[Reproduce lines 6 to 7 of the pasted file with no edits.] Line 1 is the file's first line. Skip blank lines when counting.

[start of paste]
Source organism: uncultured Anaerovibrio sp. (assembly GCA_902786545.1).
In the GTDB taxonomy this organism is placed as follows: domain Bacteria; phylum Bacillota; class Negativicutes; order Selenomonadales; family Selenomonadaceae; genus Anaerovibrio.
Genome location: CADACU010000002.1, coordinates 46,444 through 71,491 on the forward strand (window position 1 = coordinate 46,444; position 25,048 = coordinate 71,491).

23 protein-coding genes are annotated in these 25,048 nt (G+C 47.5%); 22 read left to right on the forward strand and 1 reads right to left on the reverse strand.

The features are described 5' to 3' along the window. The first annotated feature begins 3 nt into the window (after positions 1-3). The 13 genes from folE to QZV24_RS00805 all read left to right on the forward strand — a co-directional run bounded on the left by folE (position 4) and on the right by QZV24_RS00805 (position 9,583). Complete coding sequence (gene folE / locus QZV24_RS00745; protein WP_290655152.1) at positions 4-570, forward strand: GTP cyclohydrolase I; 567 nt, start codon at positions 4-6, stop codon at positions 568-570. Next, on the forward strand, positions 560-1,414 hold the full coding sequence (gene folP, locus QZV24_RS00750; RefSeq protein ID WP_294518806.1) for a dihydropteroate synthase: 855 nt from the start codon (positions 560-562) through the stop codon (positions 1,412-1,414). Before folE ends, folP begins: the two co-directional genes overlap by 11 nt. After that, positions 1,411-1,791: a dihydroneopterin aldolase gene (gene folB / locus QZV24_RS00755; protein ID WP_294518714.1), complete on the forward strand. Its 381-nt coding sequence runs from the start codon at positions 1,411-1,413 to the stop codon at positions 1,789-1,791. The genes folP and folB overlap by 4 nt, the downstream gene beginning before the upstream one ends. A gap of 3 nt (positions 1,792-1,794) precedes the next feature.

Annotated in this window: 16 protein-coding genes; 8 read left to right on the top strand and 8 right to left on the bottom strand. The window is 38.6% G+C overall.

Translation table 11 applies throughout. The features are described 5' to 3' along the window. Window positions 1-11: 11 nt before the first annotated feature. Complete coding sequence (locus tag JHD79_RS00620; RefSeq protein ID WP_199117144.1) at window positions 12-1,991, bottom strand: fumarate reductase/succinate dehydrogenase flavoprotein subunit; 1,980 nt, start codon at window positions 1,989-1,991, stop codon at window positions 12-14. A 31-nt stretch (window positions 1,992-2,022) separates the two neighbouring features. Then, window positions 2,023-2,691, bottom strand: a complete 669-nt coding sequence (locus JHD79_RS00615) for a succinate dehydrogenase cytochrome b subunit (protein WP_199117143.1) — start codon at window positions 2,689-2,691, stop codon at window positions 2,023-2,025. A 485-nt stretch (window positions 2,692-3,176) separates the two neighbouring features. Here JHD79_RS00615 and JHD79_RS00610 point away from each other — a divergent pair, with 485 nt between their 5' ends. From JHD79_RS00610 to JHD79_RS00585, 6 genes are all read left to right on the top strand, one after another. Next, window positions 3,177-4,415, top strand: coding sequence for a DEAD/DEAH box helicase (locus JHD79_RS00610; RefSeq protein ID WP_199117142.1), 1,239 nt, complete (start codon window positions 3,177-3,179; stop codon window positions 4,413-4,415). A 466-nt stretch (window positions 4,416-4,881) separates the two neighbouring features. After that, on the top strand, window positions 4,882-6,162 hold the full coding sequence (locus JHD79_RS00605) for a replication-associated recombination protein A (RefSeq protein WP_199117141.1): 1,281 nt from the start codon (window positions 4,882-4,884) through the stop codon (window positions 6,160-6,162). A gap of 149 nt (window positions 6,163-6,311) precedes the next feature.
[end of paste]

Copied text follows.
Annotated in this window: 16 protein-coding genes; 8 read left to right on the top strand and 8 right to left on the bottom strand. The window is 38.6% G+C overall.

Translation table 11 applies throughout. The features are described 5' to 3' along the window. Window positions 1-11: 11 nt before the first annotated feature. Complete coding sequence (locus tag JHD79_RS00620; RefSeq protein ID WP_199117144.1) at window positions 12-1,991, bottom strand: fumarate reductase/succinate dehydrogenase flavoprotein subunit; 1,980 nt, start codon at window positions 1,989-1,991, stop codon at window positions 12-14. A 31-nt stretch (window positions 1,992-2,022) separates the two neighbouring features. Then, window positions 2,023-2,691, bottom strand: a complete 669-nt coding sequence (locus JHD79_RS00615) for a succinate dehydrogenase cytochrome b subunit (protein WP_199117143.1) — start codon at window positions 2,689-2,691, stop codon at window positions 2,023-2,025. A 485-nt stretch (window positions 2,692-3,176) separates the two neighbouring features. Here JHD79_RS00615 and JHD79_RS00610 point away from each other — a divergent pair, with 485 nt between their 5' ends. From JHD79_RS00610 to JHD79_RS00585, 6 genes are all read left to right on the top strand, one after another. Next, window positions 3,177-4,415, top strand: coding sequence for a DEAD/DEAH box helicase (locus JHD79_RS00610; RefSeq protein ID WP_199117142.1), 1,239 nt, complete (start codon window positions 3,177-3,179; stop codon window positions 4,413-4,415). A 466-nt stretch (window positions 4,416-4,881) separates the two neighbouring features. After that, on the top strand, window positions 4,882-6,162 hold the full coding sequence (locus JHD79_RS00605) for a replication-associated recombination protein A (RefSeq protein WP_199117141.1): 1,281 nt from the start codon (window positions 4,882-4,884) through the stop codon (window positions 6,160-6,162). A gap of 149 nt (window positions 6,163-6,311) precedes the next feature.